President vs mayor in Istanbul rerun - analyst
The upcoming rerun of the Istanbul mayoral vote will be an unprecedented clash between the country's most powerful politician and a local candidate, and could be a glimpse of Turkey's political future, said an analysis for The Guardian.
President Recep Tayyip Erdoğan’s ruling Justice and Development Party (AKP) received a major blow on March 31, when opposition candidate Ekrem İmamoğlu declared victory in Istanbul with a very small margin, signalling the end of the 25-year rule of the AKP and its predecessors in Turkey’s financial powerhouse, as well as in its capital Ankara.
The AKP appealed the results, demanding an annulment due to what it said were serious irregularities. The Supreme Election Board (YSK) last week upheld the AKP’s appeal, annulling the Istanbul vote and ordering a fresh vote on June 23.
“Crucially, the board has not publicly disclosed the results of its electoral impact analysis. To rule for an annulment, the board is required to demonstrate that the alleged violations were consequential enough to impact the outcome of the election. Such proof has yet to be shared with voters,” Sinan Ülgen, executive chairman of Istanbul-based EDAM think tank and a visiting scholar at Carnegie Europe, wrote on Wednesday for the Guardian.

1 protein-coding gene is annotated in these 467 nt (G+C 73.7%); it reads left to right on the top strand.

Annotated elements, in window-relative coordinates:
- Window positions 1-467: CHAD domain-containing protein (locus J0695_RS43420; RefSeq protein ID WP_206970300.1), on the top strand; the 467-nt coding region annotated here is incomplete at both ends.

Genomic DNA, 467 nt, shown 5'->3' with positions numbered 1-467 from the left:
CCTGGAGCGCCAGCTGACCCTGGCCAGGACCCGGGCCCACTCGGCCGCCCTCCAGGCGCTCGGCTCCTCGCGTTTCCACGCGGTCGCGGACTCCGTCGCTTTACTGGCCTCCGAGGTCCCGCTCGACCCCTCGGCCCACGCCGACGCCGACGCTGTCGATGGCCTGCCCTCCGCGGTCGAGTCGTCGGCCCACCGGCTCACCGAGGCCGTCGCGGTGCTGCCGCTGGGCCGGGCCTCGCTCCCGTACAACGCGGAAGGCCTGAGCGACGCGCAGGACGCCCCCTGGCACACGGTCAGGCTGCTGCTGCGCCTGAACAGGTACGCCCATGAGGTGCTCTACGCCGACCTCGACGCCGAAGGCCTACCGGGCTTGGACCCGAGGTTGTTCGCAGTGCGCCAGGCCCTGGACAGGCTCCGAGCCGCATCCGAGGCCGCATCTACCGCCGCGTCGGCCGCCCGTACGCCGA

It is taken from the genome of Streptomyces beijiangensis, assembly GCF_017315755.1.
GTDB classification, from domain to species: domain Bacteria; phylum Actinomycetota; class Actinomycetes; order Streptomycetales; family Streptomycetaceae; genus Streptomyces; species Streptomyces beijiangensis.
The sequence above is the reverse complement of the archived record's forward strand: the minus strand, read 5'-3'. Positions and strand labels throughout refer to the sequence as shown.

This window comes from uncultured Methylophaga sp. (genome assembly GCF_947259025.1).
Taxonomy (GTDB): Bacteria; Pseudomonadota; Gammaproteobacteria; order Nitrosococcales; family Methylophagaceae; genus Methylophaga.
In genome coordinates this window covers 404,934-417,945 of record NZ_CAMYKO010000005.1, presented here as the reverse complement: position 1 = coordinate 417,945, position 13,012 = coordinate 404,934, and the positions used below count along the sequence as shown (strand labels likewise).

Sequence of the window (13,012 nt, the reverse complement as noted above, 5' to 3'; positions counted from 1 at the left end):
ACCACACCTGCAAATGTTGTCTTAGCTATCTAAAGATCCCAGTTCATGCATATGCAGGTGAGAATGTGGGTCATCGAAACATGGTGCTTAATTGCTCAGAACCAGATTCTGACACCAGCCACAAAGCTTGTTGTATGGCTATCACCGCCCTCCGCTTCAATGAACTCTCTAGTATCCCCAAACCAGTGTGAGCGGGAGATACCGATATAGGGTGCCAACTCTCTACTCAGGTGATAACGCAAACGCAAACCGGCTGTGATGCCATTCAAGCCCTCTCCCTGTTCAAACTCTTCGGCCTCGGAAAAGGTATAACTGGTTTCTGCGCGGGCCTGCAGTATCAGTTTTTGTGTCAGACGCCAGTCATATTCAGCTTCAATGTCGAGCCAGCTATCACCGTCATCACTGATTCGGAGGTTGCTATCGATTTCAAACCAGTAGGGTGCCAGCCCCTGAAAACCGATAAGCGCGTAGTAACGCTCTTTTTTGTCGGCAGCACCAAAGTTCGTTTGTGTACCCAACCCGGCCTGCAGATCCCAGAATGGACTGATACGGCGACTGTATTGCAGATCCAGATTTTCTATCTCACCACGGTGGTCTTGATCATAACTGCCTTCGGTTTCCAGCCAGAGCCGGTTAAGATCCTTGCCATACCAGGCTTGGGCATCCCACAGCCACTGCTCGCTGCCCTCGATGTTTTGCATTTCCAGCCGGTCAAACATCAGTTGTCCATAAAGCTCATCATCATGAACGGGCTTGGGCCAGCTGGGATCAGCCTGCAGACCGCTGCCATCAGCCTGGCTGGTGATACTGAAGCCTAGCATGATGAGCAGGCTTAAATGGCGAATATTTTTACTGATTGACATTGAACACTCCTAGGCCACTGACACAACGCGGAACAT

Both sides will likely use a narrative of victimisation to galvanise their supporters, with the AKP arguing that the opposition cheated, and the opposition saying that victory was stolen from them, according to Ülgen.
The Kurdish vote, which backed İmamoğlu last time, will again be key.
“The AKP will try to attract voters by signalling a future softening of government policy on Kurdish issues. The challenge for Erdoğan will be to find a policy shift that would get traction with pro-Kurdish voters in Istanbul while avoiding a backlash among his Turkish nationalist support nationwide,” said Ülgen.
The March 31 results were widely seen as a judgment on Erdoğan’s handling of Turkey’s economic crisis, including the country’s first recession since he took national power 16 years ago. Erdoğan has again chosen to be fully involved, and said he will stage more than 30 rallies before the vote.
“For the first time in the history of the country, the president is pitting himself against a local candidate. That is how important the race in Istanbul has become – and it may be a glimpse of how Turkey’s future confrontations over executive power could play out," said Ülgen.